The present study evaluated the feasibility of the PEAK Relational Training System's Generalization Module (Dixon, 2014b) to teach and establish generalization of autoclitic mands, distorted tacts, and creative path finding in three children diagnosed with autism spectrum disorder. Using a multiple-baseline design across behaviors, each participant was provided with differential reinforcement and a least-to-most prompting hierarchy for correct responses to a subset of stimuli, and responses to other similar stimulus sets were probed for emergent generalization...
January 27, 2017: Journal of Applied Behavior Analysis
Fabrizio Stasolla, Alessandro O Caffò, Viviana Perilli, Adele Boccasini, Anna Stella, Rita Damiani, Vincenza Albano, Concetta Damato
We assessed the use of a microswitch-based program for promoting ambulation responses by two children with multiple disabilities. The goals of the study were to: (a) evaluate the importance of the contingency between the target behavior (forward step) and the programmed consequence (preferred stimuli), (b) measure effects of the intervention on indices of happiness, and (c) assess the social validation of the procedure using 20 physiotherapists as external raters. The intervention involved the automatic delivery of preferred stimuli contingent on forward steps...
January 27, 2017: Journal of Applied Behavior Analysis
Kate A Johnson, Jason C Vladescu, Tiffany Kodak, Tina M Sidener
Differential reinforcement procedures may promote unprompted correct responding, resulting in a quicker transfer of stimulus control than nondifferential reinforcement. Recent studies that have compared reinforcement arrangements have found that the most effective arrangement may differ across participants. The current study conducted an assessment of differential reinforcement arrangements (i.e., quality, schedule, and magnitude) and nondifferential reinforcement to identify the most effective arrangement for each participant...
January 19, 2017: Journal of Applied Behavior Analysis
William J Higgins, Kevin C Luczynski, Regina A Carroll, Wayne W Fisher, Oliver C Mudford
Recent advancements in telecommunication technologies make it possible to conduct a variety of healthcare services remotely (e.g., behavioral-analytic intervention services), thereby bridging the gap between qualified providers and consumers in isolated locations. In this study, web-based telehealth technologies were used to remotely train direct-care staff to conduct a multiple-stimulus-without-replacement preference assessment. The training package included three components: (a) a multimedia presentation; (b) descriptive feedback from previously recorded baseline sessions; and (c) scripted role-play with immediate feedback...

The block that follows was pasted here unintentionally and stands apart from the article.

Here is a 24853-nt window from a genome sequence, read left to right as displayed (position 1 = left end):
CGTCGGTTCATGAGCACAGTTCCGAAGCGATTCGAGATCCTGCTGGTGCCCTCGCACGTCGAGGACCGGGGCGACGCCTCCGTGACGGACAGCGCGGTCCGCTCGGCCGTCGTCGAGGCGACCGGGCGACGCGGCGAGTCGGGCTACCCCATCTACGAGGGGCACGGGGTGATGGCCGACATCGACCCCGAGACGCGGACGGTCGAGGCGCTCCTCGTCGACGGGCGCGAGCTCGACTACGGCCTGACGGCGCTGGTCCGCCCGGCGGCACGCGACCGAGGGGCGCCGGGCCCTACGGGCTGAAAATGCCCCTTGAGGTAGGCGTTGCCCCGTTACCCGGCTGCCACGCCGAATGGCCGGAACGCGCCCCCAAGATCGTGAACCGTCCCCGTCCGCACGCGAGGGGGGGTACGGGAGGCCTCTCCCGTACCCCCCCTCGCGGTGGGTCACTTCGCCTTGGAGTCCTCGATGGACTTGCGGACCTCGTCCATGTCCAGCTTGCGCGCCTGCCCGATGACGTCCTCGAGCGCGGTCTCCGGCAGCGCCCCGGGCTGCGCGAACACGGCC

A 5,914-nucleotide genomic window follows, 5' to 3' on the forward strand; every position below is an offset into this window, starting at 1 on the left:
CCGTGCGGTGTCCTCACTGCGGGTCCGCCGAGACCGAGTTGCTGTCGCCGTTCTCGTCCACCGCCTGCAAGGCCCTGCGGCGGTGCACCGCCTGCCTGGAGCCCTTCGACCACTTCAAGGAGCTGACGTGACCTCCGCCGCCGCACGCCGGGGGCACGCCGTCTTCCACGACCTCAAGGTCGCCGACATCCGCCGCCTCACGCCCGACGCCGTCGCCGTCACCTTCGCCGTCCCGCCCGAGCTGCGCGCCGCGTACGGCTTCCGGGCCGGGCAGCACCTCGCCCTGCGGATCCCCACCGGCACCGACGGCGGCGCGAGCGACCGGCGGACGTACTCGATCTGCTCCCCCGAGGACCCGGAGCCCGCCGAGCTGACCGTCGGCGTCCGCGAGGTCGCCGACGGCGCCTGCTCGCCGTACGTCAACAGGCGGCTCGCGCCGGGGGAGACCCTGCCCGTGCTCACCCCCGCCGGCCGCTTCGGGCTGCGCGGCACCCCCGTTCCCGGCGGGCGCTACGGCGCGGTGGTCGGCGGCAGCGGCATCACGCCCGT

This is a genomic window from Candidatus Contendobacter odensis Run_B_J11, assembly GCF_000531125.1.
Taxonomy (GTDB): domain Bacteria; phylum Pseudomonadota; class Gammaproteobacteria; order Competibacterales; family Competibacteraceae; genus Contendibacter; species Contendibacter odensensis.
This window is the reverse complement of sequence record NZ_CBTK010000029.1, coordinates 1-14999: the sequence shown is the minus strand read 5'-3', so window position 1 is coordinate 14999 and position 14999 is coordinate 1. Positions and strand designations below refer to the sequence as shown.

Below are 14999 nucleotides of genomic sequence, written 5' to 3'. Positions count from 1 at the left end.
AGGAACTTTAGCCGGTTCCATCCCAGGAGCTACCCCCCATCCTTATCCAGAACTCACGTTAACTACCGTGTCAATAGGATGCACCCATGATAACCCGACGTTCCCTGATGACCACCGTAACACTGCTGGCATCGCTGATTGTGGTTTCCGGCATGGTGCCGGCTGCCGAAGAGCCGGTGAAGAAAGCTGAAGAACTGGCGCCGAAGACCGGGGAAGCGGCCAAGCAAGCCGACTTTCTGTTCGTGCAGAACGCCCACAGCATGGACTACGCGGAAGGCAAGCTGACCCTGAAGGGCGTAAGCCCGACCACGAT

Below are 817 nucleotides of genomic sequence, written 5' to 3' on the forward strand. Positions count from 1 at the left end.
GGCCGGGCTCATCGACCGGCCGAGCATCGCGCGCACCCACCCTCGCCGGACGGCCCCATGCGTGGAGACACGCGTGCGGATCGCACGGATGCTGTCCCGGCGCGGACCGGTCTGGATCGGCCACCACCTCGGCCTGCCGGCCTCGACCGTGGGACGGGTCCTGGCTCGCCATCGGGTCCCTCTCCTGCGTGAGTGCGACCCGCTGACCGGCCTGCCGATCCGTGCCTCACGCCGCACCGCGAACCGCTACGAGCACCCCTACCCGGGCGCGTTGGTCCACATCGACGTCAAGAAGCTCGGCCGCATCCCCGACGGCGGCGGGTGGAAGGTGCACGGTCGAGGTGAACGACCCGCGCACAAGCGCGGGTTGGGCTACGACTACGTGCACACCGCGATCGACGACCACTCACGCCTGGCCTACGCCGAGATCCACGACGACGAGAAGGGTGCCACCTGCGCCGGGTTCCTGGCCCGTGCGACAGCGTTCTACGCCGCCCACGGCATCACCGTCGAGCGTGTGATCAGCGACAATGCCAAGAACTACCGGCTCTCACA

January 16, 2017: Journal of Applied Behavior Analysis
Siri Ming, Ian Stewart
Responding to stimuli as same and different can be considered a critical component of a variety of language and academic repertoires. Whereas responding to "sameness" and generalized identity matching (i.e., coordination) have been studied extensively, there appears to be a significant gap in behavior analytic research and educational programs with regard to nonmatching relations or relations of difference. We review research on difference relations from a variety of domains, including comparative psychology, as well as experimental, and translational behavior analysis...
January 11, 2017: Journal of Applied Behavior Analysis
Misty Jo Dickson, Kristina K Vargo
During situations in which a gunman is present on a school campus, lockdowns are initiated until the threat is removed. However, there are no data demonstrating an effective teaching strategy to increase students' correct responding during a lockdown. We evaluated the effectiveness of behavioral skills training (BST) to teach three groups of kindergarten students how to respond during lockdown drills. Results showed that participant groups displayed increases in correct steps and decreases in noise levels after BST was implemented; these effects maintained following training...
January 11, 2017: Journal of Applied Behavior Analysis
Jordan Belisle, Kelti Owens, Mark R Dixon, Albert Malkin, Sam D Jordan